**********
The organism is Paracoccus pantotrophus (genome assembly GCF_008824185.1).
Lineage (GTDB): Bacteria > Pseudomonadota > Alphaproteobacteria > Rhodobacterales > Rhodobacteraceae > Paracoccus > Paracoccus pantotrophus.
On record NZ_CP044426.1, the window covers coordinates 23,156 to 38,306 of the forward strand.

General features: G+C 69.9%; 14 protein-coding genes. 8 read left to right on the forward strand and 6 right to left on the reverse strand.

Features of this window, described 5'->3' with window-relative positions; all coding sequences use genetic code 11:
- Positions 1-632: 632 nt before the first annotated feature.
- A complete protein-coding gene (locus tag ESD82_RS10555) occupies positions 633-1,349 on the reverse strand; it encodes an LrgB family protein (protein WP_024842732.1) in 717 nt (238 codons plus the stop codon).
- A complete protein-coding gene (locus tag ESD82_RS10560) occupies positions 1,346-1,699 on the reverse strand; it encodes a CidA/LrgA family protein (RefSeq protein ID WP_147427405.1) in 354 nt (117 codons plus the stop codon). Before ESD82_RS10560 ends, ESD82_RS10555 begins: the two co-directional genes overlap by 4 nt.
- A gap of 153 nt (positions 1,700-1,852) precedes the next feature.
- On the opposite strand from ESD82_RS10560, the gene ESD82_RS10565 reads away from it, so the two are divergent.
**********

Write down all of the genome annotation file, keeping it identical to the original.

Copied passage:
The organism is Paracoccus pantotrophus (genome assembly GCF_008824185.1).
Lineage (GTDB): Bacteria > Pseudomonadota > Alphaproteobacteria > Rhodobacterales > Rhodobacteraceae > Paracoccus > Paracoccus pantotrophus.
On record NZ_CP044426.1, the window covers coordinates 23,156 to 38,306 of the forward strand.

General features: G+C 69.9%; 14 protein-coding genes. 8 read left to right on the forward strand and 6 right to left on the reverse strand.

Features of this window, described 5'->3' with window-relative positions; all coding sequences use genetic code 11:
- Positions 1-632: 632 nt before the first annotated feature.
- A complete protein-coding gene (locus tag ESD82_RS10555) occupies positions 633-1,349 on the reverse strand; it encodes an LrgB family protein (protein WP_024842732.1) in 717 nt (238 codons plus the stop codon).
- A complete protein-coding gene (locus tag ESD82_RS10560) occupies positions 1,346-1,699 on the reverse strand; it encodes a CidA/LrgA family protein (RefSeq protein ID WP_147427405.1) in 354 nt (117 codons plus the stop codon). Before ESD82_RS10560 ends, ESD82_RS10555 begins: the two co-directional genes overlap by 4 nt.
- A gap of 153 nt (positions 1,700-1,852) precedes the next feature.
- On the opposite strand from ESD82_RS10560, the gene ESD82_RS10565 reads away from it, so the two are divergent.